Palestine:UN votes overwhelmingly for status upgrade


Last night, at  about 10.30pm (Nigerian time) I watched on  Al-Jazeera live,  voting by the united nations General assembly to recognize the state of Palestine.

A Palestinian girl waves a flag during a rally supporting the Palestinian U.N. bid for observer state status, in the West bank city of Ramallah, Thursday, Nov. 29, 2012. The Palestinians are certain to win U.N. recognition as a state on Thursday but success could exact a high price: delaying an independent state of Palestine because of Israel's vehement opposition. (AP Photo/Majdi Mohammed)

A Palestinian girl waves a flag during a rally supporting the Palestinian U.N. bid for observer state status, in the West bank city of Ramallah, Thursday, Nov. 29, 2012. The Palestinians are certain to win …

The results are as follows:

YES     138

NO           9

ABSTENTIONS          41

Although  the result does not grant independence to palestine,”  the vote grants Palestinian President Mahmoud Abbas an overwhelming international endorsement for his key position: establishment of a Palestinian state in the West Bank, Gaza Strip and east Jerusalem, the territories captured by Israel in the 1967 Mideast war. ”

General Assembly Appoints by Acclamation Seventh Secretary-General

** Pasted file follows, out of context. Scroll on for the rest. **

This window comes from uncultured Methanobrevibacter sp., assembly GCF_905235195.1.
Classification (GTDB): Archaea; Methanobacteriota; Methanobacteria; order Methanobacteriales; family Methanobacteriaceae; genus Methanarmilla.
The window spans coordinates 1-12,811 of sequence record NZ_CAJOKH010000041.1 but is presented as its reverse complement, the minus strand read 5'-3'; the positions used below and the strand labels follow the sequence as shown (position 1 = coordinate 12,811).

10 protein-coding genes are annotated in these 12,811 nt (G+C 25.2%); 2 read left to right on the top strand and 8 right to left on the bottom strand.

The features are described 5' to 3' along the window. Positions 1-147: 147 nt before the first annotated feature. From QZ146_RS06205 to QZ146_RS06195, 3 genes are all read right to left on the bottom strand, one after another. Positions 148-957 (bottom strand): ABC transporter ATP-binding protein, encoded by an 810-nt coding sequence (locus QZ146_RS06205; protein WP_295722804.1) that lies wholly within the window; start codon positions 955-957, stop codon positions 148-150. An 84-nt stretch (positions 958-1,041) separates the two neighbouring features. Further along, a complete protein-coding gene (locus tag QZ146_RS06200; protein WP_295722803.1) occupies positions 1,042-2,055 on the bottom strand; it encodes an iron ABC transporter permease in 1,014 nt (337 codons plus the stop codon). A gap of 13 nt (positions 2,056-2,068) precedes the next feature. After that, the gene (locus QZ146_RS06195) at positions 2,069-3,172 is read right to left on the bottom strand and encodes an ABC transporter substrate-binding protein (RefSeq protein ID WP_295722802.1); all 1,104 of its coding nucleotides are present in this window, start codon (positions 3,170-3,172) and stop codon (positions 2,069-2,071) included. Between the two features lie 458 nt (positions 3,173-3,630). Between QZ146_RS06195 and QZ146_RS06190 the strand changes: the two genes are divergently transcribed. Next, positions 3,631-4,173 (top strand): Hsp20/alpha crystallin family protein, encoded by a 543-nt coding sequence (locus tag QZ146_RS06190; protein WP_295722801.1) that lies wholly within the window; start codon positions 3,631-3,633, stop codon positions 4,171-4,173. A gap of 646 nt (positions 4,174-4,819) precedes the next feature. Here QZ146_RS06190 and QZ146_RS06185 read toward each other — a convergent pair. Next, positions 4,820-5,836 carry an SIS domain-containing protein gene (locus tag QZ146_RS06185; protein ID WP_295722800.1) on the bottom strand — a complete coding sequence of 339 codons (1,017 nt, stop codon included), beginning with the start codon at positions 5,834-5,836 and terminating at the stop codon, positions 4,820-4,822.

A close look at the result shows that: the “NO” voters were United States, Israel Canada, the Czech Republic, the Marshall Islands, Micronesia, Nauru, Palau and Panama while   France, Italy, Spain, Switzerland, Sweden and Ireland, as well as Japan and New Zealand received Palestinian support. Germany and Britain were among the many Western nations that abstained.

In response to the result, Susan Rice the US Ambassador to the United nations lunched a tirade, calling the vote “unfortunate and counterproductive”.

Susan Rice’s speech makes a mockery of the democratic process because voting on this issue  at the General Assembly was free and  fair.A voting result of 138 to 9 requires one simple statement:CONGRATULATIONS,in this instance to Mahmoud Abass and the Palestinian people

Of the 193 members of the General assembly,132 already recognise Palestine as state.

Yesterdays vote came on the 65th anniversary of a similar vote by the  UN General Assembly to ” dividePalestine into two states, one for Jews and one for Arabs. Israel became a state but the Palestinians rejected the partition plan, and decades of tension and violence have followed. ”